8 April 2020
In the four weeks to 21 March 2020, a staggering two billion pounds worth of extra groceries were purchased in the UK. US retailer Kroger reported a 30 percent increase in demand across all categories. The world’s media was full of images of overfilled trolleys, empty shelves, and long supermarket queues.
Politicians pleaded with the public to stop panic-buying. There was plenty of food in the supply chain, but it was going to take time to get it on the shelves and into homes. That’s where truck drivers come in; they move large amounts of material through the supply chain and into consumers’ hands.
We polled almost a thousand Truck, Lorry and Van drivers in our three core territories – the UK, US and Ireland. The question was simple:
Calling all HGV, Lorry, Van and Delivery Drivers: I know you are working extra hard at the moment, but do you think the public appreciate your efforts?
In both the UK and Ireland, the highest percentage of votes were cast in the ‘No, I don’t feel appreciated’ category. These accounted for 50.4% of the UK votes cast and over 40.6% of Ireland votes. Whether lorry and truck drivers feel they need to be appreciated is something we’ll come onto later.
28.7% of drivers in the UK said they feel appreciated, lower than the Ireland figure of 33.8%.
It’s possible that being part of a smaller nation helps Irish drivers to feel appreciated. Perhaps people feel more connected to their communities and aware of the hard work drivers are putting in. Timing could also be important here with Ireland having entered a ‘lockdown’ period earlier than the UK.
For many, the jury is still out, with 20.9% of UK and 25.6% of Ireland’s respondents being unsure. It’s early days in the crisis and perhaps time will tell.
Truckers in the USA certainly feel more appreciated than their UK and Irish counterparts.
Our impression is that, compared with the UK and Ireland, trucking in the USA is highly regarded as a profession. Images of Big Rigs eating up endless stretches of empty highway as drivers deliver essentials are somewhat iconic. Perhaps this trucking culture gives the public a higher level of respect for truck drivers.
But although there is more appreciation, over a quarter of respondents think it’s too early to tell. As one trucker commented, “The real appreciation will come after everything is over and [the public] see how fast everything goes back to the way it was.” Another told us, “They say they do [appreciate us] but the majority still thinks we are nobodies”.
The world has seen an outpouring of support for frontline healthcare workers. Is it the case that other essential workers like HGV and delivery drivers feel unappreciated in comparison?
A couple of comments would suggest this, with one UK essential truck driver reporting that after working a 70 hour week delivering to a supermarket, they were then unable to get necessary food for their own family whilst other keyworkers received priority treatment. Others commented that they’re not being shown any more respect on the roads than usual.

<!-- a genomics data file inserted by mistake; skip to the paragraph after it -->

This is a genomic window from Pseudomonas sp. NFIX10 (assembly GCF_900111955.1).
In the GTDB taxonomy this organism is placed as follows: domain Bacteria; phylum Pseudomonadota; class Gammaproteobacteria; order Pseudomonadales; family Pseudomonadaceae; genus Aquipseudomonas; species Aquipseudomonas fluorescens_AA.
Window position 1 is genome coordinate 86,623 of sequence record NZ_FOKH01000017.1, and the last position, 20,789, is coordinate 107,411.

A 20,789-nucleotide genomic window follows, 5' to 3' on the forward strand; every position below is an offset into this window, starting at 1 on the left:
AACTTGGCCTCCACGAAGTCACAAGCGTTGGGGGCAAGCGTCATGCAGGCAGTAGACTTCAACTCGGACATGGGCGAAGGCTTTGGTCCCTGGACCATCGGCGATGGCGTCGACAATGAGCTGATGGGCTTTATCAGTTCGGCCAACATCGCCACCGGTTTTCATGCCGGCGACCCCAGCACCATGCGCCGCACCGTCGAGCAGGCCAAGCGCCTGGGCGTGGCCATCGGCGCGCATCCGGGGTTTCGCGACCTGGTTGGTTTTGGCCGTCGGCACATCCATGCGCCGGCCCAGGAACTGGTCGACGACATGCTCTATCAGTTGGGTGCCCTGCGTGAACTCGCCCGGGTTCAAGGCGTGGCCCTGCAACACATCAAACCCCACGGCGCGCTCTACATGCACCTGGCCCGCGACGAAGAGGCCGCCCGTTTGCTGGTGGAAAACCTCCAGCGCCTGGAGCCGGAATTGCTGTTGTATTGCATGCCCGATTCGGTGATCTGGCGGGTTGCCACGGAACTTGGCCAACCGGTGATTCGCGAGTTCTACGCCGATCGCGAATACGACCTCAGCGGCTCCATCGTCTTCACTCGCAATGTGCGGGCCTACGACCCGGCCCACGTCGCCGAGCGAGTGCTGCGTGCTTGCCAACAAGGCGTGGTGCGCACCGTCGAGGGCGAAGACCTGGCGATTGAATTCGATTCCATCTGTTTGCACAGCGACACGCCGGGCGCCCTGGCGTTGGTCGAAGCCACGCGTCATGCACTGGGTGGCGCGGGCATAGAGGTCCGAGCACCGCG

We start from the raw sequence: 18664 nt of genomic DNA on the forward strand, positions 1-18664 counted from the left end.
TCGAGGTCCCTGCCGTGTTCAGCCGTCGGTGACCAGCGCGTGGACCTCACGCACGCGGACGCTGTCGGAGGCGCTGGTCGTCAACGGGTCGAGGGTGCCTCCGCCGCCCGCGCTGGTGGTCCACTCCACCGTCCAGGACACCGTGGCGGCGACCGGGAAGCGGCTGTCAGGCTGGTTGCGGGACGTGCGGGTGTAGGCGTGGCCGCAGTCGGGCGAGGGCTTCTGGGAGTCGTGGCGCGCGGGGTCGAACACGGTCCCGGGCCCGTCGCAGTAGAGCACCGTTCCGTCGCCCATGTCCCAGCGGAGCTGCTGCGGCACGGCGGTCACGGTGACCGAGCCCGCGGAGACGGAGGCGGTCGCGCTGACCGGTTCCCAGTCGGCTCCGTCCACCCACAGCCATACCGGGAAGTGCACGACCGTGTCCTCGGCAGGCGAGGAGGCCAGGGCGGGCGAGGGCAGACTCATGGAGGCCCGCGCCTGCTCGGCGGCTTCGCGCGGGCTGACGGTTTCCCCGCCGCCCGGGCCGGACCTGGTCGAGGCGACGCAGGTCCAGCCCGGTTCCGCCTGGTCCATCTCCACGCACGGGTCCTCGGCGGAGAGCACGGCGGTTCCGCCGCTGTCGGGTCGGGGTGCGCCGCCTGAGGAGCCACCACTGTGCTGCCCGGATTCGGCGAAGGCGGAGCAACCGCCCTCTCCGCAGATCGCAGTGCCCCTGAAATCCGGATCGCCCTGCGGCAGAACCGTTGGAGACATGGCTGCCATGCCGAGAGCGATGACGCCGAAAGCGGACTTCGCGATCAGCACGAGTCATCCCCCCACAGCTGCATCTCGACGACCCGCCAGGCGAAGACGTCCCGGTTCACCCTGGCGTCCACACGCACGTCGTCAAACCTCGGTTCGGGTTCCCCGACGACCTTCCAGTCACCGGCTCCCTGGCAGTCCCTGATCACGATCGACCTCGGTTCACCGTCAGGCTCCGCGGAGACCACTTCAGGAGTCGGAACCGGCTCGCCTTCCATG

“Don’t feel valued or appreciated. Still seeing too many car drivers not giving us the space we need. I question how many cars on the motorway network are on essential journeys.”
However, a large proportion of drivers told us they are ‘just’ doing their jobs.
“Just doing my bit. I don’t expect appreciation”, a UK lorry driver told us.
One Irish respondent went further, adamant that truck and delivery drivers aren’t frontline staff, “We are still doing our job. It’s not like we are going walking into a #COVID19 ward with no PPE on us.”
Truck driving can be a solitary occupation, and our research suggests that many drivers just want to keep quietly doing their job. It’s a fairly unseen job, with deliveries to supermarkets generally taking place out of the eye of the consumer.
Commenting on our research, the FTA‘s Director of Policy, Elizabeth de Jong said, “As the business group representing the logistics sector, FTA has pressed government hard since the outbreak of the COVID19 pandemic to acknowledge the vital role which the industry’s workforce plays in keeping the nation working and trading. The resulting government designation of logistics as key workers is testament to the vital role which they all play in British society.
“While many of these staff may not feel appreciated as yet, the number of thank you messages received from Ministers and other MPs, as well as businesses and members of the public are a clear indication of the value placed on having a fully functional, integrated supply chain.”
The American Trucking Association is rightly proud of truck drivers. Spokesman, Sean McNally, told us, “We have seen numerous examples of drivers, particularly on social media or in interviews with media, talking about how proud they are to be playing such an important role in our country’s response to this pandemic. It is important to us that those drivers are recognized and appreciated not just while we are in the throes of this pandemic, but well after we resume normal activities.”
Whether they feel appreciated or not, there is no question that truck drivers are providing a valuable and essential service across the world right now, as they always do.